US fisheries act to protect Arctic and Albatrosses
Audubon Alaska, the state office of the National Audubon Society (BirdLife in the US), has welcomed the decision of the North Pacific Fishery Management Council (NPFMC) to prevent the expansion of industrial fishing into all US waters north of the Bering Strait for the foreseeable future. The NPFMC has acted to limit pressure on ocean ecosystems, already under stress from global warming.
With no large-scale commercial fishing in the US Arctic at present, this decision establishes one of the most far-reaching precautionary measures in fisheries management history. Audubon was part of a consortium of groups, including Oceana, Ocean Conservancy, the Pew Environment Group, local Arctic communities and fishermen, which lobbied for this result.
The groups were concerned about the impact of commercial fishing on seabirds and other Arctic wildlife due to incidental take, reduced prey availability, and habitat disturbance. Of particular concern are activities such as bottom trawling, and its potential disruption of prey species of bottom-feeding seabirds such as Spectacled Eider Somateria fischeri.
“Much of the Arctic food web is linked to a handful of fish species” —Stan Senner, executive director of Audubon Alaska
“Much of the Arctic food web is linked to a handful of fish species, such as the Arctic Cod”, said Stan Senner, executive director of Audubon Alaska. “We don't want to add the effects of commercial fisheries while the entire ecosystem is changing due to global warming,"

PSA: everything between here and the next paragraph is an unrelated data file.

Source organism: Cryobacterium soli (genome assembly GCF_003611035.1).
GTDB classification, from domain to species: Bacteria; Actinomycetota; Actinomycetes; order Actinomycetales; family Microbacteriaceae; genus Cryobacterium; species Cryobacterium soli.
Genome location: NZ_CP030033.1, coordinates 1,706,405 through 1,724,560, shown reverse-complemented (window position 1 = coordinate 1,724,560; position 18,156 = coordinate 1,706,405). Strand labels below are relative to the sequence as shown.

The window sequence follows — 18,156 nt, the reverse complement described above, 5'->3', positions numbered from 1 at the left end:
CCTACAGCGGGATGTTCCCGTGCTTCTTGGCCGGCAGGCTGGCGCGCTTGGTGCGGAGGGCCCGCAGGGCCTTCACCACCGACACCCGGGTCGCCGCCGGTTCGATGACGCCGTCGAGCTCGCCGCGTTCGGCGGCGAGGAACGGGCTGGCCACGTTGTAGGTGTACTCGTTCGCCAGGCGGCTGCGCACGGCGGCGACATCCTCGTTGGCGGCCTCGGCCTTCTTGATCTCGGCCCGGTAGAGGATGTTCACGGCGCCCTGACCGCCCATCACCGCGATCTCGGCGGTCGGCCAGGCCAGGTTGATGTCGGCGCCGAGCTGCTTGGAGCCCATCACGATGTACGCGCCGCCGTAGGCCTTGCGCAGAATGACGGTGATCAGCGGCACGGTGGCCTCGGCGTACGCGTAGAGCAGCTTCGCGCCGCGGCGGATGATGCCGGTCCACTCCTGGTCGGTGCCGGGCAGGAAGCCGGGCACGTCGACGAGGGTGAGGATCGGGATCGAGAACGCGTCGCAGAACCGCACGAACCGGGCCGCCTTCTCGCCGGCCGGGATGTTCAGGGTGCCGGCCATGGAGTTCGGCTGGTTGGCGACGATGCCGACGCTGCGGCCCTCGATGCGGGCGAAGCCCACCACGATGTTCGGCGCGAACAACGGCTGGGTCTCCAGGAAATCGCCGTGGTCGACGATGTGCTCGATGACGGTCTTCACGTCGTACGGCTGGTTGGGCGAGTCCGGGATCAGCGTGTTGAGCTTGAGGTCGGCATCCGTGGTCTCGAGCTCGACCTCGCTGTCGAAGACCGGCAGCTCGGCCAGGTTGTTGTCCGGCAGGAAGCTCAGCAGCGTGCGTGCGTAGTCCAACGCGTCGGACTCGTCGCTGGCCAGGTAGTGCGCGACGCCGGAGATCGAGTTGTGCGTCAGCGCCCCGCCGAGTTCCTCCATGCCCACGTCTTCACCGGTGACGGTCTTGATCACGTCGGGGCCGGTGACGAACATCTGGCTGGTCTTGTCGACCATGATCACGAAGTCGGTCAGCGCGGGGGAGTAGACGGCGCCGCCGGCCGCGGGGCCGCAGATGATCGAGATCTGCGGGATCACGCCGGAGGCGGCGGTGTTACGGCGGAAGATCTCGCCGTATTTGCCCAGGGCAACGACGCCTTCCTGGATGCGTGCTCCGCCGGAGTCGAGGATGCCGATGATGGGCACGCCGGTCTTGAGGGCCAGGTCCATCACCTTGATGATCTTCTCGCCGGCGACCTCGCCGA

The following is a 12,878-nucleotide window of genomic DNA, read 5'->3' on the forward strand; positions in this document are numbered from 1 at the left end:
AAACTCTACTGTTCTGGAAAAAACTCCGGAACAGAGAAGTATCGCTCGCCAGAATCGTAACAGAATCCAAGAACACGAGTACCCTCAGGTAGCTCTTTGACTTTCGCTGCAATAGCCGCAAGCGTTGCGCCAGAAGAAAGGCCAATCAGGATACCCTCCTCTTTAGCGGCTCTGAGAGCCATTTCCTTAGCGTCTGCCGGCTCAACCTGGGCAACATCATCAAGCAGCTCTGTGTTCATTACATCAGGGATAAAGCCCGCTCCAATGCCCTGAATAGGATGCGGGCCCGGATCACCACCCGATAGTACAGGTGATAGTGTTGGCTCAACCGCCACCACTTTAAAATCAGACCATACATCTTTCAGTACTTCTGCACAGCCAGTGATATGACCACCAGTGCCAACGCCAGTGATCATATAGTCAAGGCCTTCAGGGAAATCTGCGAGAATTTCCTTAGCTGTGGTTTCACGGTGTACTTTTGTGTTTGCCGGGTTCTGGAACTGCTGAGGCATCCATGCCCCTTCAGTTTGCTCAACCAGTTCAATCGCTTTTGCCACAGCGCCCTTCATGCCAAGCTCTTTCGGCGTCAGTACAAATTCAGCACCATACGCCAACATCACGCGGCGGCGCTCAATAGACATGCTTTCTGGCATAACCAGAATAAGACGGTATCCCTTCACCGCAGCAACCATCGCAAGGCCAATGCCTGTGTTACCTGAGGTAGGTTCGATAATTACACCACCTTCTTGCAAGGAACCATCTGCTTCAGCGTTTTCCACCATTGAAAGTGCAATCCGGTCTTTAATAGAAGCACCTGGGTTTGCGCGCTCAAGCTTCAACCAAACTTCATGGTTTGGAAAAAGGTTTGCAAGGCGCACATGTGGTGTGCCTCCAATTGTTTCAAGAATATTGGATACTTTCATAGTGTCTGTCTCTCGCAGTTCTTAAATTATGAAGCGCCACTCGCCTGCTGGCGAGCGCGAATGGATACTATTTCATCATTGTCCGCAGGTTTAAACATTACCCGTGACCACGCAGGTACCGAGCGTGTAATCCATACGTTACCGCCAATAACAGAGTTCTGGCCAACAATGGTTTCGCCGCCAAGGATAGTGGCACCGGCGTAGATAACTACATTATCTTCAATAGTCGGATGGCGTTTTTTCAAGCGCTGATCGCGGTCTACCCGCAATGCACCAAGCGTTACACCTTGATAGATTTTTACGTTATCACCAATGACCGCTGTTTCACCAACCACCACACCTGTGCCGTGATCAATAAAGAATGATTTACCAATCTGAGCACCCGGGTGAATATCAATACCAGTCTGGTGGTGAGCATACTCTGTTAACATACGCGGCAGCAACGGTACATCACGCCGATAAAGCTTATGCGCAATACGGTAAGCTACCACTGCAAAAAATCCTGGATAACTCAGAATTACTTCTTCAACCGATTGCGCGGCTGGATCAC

Twenty-three Important Bird Areas (IBAs) are located along the Alaskan Arctic Ocean coast, plus six more on the Russian side. Eight of these are of global or continental significance. Among these is Ledyard Bay, a globally significant IBA extending 30-40 miles seaward in the Chukchi Sea. This IBA is a Critical Habitat Area for Spectacled Eiders, which are listed under the US Endangered Species Act. About 33,000 Spectacled Eiders and 500,000 King Eiders Somateria spectabilis feed on molluscs and other bottom-living prey species in the shallow waters of the Bay.
From April into November, nearly all of the breeding King Eiders from the US and Canada, plus many Russian breeding King Eiders, migrate through, stage, and forage in the eastern Chukchi Sea. Other species which use the Chukchi Sea include Vulnerable Steller’s Eider Polysticta stelleri and Critically Endangered Kittlitz’s Murrelet Brachyramphus brevirostris.
“any commercial fishing for forage species may result in cascading impacts to seabirds and marine mammals” —Pat Pourchot, Senior Policy Representative at Audubon Alaska
“There are many things we simply don’t know about the Arctic Ocean ecosystem”, said Pat Pourchot, Senior Policy Representative at Audubon Alaska. “Many nesting and staging seabirds in the Arctic Ocean depend on forage fish such as Arctic cod. Accordingly, any commercial fishing for forage species may result in cascading impacts to seabirds and marine mammals.”
Meanwhile on the West Coast of the USA, where bycatch of Endangered Black-footed Albatross Phoebastria nigripes in the sablefish fishery is a primary concern, fishermen are voluntarily taking measures to stop the accidental killing of seabirds by longline fishing boats. The Fishing Vessel Owners' Association (FVOA), which represents longlining captains in the halibut and sablefish fisheries along the US West Coast, has instructed its members to use streamer (tori) lines in Washington, Oregon, and Californian waters.
Measures to prevent bycatch are already required by fleets operating in Alaska, where albatross deaths have been reduced by up to 80% thanks to the use of bird-scaring streamer lines.
"We were pleased with the process of reducing bird bycatch in Alaska, and we would support similar measures here along the West Coast," said Robert Alverson, Executive Director of FVOA, which collaborated with researchers to establish the regulations currently in force in Alaska.
Read more about how to receive BirdLife news.
Credits: Global Seabird Programme